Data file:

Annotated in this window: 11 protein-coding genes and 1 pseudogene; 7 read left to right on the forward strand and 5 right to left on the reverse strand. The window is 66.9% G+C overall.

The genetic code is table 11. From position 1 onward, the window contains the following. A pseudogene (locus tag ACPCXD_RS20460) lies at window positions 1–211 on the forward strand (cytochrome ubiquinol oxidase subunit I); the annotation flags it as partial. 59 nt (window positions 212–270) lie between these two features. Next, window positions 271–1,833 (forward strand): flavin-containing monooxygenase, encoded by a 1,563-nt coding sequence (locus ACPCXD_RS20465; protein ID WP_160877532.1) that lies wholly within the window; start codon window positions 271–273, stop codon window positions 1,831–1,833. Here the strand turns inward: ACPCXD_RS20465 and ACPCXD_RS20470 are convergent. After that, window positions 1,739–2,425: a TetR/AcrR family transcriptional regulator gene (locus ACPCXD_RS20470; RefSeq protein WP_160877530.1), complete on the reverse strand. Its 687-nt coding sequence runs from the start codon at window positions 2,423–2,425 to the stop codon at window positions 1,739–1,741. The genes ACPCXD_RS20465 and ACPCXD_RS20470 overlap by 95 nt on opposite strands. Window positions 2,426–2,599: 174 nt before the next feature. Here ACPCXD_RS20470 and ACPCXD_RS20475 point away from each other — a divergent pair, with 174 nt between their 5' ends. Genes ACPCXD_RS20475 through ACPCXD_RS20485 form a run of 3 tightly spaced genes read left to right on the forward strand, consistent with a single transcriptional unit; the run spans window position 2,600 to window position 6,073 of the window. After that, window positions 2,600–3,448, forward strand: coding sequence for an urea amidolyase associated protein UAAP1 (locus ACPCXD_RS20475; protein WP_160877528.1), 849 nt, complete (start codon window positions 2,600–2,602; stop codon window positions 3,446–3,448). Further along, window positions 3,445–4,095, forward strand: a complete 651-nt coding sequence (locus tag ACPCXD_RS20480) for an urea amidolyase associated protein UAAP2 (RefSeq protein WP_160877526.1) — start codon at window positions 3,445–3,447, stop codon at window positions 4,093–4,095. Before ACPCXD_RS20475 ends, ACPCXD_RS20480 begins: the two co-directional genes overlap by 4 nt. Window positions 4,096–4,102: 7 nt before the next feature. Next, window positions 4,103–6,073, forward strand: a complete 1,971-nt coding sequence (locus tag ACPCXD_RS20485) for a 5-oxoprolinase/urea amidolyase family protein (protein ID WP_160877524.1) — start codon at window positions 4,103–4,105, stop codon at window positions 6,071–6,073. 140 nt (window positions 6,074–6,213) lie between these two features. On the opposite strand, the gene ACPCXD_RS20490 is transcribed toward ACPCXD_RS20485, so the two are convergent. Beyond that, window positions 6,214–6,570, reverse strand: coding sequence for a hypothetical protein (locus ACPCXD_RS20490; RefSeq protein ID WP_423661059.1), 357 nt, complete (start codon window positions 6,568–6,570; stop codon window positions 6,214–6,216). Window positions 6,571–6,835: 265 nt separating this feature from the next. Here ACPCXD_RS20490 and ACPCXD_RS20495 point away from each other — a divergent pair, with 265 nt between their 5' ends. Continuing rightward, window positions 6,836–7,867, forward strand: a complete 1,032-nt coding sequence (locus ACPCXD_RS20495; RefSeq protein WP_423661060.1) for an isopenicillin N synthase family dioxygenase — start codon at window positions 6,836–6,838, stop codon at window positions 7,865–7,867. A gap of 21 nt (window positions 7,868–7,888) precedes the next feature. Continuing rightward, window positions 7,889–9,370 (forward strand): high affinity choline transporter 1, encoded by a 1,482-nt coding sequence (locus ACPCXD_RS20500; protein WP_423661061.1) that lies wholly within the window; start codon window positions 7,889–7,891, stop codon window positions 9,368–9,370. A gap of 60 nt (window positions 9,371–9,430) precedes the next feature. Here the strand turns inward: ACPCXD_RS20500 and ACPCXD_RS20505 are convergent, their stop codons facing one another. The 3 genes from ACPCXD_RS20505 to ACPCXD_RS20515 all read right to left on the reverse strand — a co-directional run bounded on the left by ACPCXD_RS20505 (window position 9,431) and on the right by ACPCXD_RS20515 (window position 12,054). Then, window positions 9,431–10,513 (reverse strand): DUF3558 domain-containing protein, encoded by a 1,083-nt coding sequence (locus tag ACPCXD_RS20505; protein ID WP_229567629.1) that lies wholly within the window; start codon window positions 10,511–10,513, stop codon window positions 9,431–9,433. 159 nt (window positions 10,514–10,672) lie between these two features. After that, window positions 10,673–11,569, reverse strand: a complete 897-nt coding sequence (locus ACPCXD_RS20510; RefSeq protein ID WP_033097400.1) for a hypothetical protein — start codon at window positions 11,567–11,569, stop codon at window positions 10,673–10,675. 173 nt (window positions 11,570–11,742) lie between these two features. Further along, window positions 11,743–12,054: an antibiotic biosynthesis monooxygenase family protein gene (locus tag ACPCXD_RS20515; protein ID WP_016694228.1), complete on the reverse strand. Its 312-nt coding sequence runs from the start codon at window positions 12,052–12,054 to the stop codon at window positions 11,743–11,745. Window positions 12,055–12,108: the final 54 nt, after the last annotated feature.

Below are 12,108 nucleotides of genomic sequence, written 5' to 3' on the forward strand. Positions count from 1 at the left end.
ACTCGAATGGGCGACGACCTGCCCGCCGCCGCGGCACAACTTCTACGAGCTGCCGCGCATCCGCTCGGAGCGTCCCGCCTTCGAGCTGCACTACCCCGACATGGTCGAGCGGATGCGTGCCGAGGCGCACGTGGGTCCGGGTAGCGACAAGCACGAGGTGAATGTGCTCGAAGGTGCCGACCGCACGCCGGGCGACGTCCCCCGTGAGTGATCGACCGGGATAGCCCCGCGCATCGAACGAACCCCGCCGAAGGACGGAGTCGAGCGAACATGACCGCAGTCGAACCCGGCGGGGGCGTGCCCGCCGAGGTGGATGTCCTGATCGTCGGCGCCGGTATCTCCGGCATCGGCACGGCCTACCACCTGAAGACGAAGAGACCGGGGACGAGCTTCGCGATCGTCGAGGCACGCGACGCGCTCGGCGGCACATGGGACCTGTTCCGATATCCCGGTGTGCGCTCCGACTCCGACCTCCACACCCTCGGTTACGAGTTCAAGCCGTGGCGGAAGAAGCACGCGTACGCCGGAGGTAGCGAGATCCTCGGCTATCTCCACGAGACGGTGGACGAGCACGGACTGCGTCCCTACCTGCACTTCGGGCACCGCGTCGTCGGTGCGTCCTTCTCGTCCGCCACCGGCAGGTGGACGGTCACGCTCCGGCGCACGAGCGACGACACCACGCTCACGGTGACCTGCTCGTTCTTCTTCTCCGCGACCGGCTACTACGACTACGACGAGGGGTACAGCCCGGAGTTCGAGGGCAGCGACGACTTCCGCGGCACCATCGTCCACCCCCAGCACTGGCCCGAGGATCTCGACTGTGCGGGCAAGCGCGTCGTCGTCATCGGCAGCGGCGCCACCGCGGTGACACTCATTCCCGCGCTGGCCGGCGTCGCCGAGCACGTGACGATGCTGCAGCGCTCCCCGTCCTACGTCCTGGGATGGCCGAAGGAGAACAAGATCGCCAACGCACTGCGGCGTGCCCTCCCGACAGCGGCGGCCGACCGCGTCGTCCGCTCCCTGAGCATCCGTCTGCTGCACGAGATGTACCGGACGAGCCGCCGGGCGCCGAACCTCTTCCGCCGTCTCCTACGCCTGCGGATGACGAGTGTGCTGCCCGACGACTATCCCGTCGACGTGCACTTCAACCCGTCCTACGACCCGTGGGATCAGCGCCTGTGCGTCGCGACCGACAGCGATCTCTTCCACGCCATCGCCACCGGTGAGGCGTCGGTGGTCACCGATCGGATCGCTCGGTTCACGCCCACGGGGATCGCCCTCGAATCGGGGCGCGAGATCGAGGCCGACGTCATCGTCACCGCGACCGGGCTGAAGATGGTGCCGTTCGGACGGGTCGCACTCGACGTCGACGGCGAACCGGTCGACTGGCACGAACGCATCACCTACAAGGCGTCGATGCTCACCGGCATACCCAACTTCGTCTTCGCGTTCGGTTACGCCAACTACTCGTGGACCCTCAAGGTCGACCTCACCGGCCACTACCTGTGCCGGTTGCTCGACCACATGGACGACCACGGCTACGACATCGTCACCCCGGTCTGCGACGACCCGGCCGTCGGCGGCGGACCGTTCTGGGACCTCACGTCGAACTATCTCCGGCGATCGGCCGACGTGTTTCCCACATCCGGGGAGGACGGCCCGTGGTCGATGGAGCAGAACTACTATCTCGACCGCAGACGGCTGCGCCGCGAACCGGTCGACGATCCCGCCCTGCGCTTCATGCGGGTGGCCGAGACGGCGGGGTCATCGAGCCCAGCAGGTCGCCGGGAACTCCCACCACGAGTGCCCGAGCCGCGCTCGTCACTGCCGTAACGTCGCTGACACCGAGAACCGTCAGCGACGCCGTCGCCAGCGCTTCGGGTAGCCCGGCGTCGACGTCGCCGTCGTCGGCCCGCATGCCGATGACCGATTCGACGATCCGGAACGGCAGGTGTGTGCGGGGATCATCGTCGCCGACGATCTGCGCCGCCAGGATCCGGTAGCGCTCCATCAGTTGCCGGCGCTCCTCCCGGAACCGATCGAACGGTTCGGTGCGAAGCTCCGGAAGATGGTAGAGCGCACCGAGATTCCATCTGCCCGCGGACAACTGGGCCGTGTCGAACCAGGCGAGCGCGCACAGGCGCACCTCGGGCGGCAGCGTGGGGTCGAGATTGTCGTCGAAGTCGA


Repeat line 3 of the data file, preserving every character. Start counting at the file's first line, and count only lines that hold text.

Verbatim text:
Below are 12,108 nucleotides of genomic sequence, written 5' to 3' on the forward strand. Positions count from 1 at the left end.